“The installation time for the replacement system in the post-2014 restoration would have been broadly similar irrespective of the type of system commissioned.”

Fire expert ‘puzzled’ over art school mist system

Interesting to note that STV’s headline stated…

A prevention system that survived the first fire was ripped out before the second blaze.

While the text of its article went on to state…

The art school said it was advised the system was unusable following the blaze.

Frankly, this smells of a common trend I’ve highlighted in media coverage recently, with a ‘clickbait’ headline claim which is NOT backed up by detail in the article.

Expert ‘puzzled’ by Glasgow art school fire system removal

Odd that the media has apparently ignored earlier sessions of the committee’s hearings.

Nothing they could use in those to get a ‘clickbait’ headline, or whip up some ‘Trial by Media’ goodness?

MSPs today heard the final session of evidence in their investigation into the fire which gutted Glasgow School of Art last year.

The Parliament’s Culture, Tourism Europe and External Affairs Committee heard from Historic Environment Scotland and fire safety experts at 9am this morning in its last hearing.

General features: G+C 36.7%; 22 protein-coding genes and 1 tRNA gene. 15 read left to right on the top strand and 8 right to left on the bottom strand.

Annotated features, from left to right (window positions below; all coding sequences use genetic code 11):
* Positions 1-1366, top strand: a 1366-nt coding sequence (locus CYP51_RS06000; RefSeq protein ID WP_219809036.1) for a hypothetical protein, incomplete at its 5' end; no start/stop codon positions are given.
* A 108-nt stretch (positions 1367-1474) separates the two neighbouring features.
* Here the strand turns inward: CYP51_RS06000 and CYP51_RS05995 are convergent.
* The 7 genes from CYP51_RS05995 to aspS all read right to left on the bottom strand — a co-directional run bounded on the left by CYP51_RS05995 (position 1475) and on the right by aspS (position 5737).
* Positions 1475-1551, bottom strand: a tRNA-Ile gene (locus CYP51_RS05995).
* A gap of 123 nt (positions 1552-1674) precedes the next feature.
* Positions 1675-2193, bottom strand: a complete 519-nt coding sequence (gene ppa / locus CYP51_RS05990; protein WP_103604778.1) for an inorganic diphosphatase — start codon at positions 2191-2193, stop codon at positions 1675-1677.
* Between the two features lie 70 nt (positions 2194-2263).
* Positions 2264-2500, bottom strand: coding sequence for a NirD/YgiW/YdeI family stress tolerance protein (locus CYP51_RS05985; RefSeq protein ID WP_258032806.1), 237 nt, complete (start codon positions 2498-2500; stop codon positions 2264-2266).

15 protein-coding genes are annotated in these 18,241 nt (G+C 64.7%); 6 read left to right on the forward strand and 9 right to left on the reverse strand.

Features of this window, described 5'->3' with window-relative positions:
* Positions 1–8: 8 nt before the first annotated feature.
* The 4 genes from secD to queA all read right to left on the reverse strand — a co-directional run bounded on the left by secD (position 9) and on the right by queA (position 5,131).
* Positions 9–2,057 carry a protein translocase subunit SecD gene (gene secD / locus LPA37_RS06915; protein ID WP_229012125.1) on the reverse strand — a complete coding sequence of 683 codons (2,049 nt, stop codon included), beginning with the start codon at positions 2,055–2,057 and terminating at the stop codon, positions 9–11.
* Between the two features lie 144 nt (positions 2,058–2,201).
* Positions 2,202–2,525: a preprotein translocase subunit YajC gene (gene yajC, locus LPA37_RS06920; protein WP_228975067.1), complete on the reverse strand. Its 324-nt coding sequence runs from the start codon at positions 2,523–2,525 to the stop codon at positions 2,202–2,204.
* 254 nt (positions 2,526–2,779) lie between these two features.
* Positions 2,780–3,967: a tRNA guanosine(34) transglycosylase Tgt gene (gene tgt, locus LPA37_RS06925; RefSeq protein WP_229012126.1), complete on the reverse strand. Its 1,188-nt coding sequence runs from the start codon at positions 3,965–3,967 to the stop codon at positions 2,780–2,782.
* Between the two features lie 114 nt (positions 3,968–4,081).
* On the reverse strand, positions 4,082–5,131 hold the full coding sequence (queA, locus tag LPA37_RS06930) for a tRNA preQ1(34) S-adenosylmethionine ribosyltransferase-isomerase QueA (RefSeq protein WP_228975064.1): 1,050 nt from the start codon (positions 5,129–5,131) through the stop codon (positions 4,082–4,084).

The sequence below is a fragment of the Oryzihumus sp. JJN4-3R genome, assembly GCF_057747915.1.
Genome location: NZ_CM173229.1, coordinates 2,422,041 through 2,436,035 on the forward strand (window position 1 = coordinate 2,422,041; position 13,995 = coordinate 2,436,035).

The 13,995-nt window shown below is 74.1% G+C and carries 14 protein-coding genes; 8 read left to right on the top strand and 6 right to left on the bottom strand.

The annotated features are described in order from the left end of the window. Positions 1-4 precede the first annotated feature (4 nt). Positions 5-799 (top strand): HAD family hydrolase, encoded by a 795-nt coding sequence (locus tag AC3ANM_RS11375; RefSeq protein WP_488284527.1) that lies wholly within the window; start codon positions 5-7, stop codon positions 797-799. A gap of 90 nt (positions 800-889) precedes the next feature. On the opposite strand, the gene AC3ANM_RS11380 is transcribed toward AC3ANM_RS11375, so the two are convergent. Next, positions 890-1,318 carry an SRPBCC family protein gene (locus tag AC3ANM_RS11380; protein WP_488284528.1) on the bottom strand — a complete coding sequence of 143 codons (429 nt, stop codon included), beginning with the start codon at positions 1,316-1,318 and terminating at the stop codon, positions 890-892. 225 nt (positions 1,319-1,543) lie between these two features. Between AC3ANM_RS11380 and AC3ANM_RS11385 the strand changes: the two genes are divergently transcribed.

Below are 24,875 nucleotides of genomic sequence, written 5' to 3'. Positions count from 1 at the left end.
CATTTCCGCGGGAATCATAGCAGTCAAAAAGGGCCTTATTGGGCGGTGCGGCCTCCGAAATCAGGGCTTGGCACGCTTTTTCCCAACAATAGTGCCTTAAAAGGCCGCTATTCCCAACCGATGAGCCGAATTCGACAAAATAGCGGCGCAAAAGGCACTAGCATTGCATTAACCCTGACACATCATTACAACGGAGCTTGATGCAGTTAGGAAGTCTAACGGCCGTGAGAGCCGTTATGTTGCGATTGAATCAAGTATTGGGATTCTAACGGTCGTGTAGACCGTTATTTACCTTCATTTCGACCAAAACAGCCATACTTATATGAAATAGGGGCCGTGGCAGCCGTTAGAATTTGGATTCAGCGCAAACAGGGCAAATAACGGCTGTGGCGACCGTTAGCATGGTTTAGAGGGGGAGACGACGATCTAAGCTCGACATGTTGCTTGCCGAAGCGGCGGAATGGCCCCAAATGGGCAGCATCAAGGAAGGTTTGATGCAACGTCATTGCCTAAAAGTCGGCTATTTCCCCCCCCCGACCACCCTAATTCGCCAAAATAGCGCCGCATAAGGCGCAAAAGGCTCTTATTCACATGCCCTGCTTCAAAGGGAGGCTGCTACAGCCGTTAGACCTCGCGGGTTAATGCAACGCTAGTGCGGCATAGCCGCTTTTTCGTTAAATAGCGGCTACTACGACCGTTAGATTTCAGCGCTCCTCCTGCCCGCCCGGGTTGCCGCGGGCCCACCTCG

The Committee will now deliberate upon the evidence it has heard and consider the future of the Art School.

MSPs deliberate over Glasgow School of Art’s future after hearing final evidence

 

No significant changes seen when I’ve been past the building remains recently.

Mackintosh Building Renfrew Street

Mackintosh Building Renfrew Street

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20/01/2019 Posted by | Civilian, council | , , , , , | Leave a comment

Kelvingrove organ recital

I seem to have used quite a few of the various pics collected at a Kelvingrove organ recital, but I did have quite a few and needed to clear down the useless/spoiled ones, so thought I might as well make a slide show of what was left.

They’ve picked the wrong link (an archive) for the recital dates and info on Kelvingrove’s web page, this is the correct ‘live’ link for upcoming recitals…

Organ recitals at Kelvingrove

The lighting is interesting, and if you are feeling keen, there’s probably plenty of opportunity to play with the views and be ‘artistic’, as I did with a few, just for a bit of quick fun to see what might come out.

If you see the fairly large gentleman caught in my pics arriving, I’d say you’re in luck. Of the few I’ve managed to catch, he’s probably been the best, and got more applause than the others.

This slideshow requires JavaScript.

I didn’t notice the monitors above the doors had changed for the recital.